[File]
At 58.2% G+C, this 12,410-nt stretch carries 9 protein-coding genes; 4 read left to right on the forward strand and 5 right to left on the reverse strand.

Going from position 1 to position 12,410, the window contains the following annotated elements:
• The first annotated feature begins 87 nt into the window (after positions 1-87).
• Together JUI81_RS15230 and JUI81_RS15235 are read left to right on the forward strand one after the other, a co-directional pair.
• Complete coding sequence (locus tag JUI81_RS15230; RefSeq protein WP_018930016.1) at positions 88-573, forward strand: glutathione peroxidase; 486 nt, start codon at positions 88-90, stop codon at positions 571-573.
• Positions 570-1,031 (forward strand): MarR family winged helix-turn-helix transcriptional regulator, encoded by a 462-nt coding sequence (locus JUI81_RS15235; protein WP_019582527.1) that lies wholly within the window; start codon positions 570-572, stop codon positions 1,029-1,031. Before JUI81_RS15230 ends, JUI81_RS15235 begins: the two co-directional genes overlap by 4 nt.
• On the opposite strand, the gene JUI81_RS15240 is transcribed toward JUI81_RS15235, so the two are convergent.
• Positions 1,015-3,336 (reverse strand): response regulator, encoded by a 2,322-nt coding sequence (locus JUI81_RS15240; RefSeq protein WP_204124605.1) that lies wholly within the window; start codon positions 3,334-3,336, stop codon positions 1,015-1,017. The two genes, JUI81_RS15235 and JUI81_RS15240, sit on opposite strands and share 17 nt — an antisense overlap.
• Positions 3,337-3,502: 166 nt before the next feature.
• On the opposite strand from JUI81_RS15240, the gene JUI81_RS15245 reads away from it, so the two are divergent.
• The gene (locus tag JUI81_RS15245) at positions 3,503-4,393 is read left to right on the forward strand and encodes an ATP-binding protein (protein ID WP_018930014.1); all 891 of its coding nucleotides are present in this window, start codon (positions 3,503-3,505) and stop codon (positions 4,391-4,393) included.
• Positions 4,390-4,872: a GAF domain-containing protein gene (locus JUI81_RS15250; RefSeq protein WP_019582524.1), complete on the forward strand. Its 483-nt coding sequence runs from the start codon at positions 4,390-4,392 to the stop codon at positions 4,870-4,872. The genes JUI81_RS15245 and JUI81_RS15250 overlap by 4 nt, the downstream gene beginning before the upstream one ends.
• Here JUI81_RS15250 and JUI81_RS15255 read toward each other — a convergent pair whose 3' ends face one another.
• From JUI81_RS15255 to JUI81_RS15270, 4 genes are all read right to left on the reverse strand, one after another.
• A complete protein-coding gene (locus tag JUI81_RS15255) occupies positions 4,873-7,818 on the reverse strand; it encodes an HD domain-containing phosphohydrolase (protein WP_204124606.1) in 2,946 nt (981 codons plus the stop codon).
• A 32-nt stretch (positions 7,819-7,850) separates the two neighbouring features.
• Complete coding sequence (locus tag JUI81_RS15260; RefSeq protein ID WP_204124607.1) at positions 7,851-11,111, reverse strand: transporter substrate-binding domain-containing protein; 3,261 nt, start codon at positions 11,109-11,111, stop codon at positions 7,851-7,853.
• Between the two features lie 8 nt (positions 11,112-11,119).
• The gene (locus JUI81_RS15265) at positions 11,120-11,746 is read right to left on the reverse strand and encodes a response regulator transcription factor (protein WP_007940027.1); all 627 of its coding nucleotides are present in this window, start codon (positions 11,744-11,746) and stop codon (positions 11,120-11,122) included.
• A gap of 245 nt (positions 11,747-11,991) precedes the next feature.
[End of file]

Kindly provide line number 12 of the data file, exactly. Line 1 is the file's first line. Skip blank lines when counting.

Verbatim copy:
• Positions 4,390-4,872: a GAF domain-containing protein gene (locus JUI81_RS15250; RefSeq protein WP_019582524.1), complete on the forward strand. Its 483-nt coding sequence runs from the start codon at positions 4,390-4,392 to the stop codon at positions 4,870-4,872. The genes JUI81_RS15245 and JUI81_RS15250 overlap by 4 nt, the downstream gene beginning before the upstream one ends.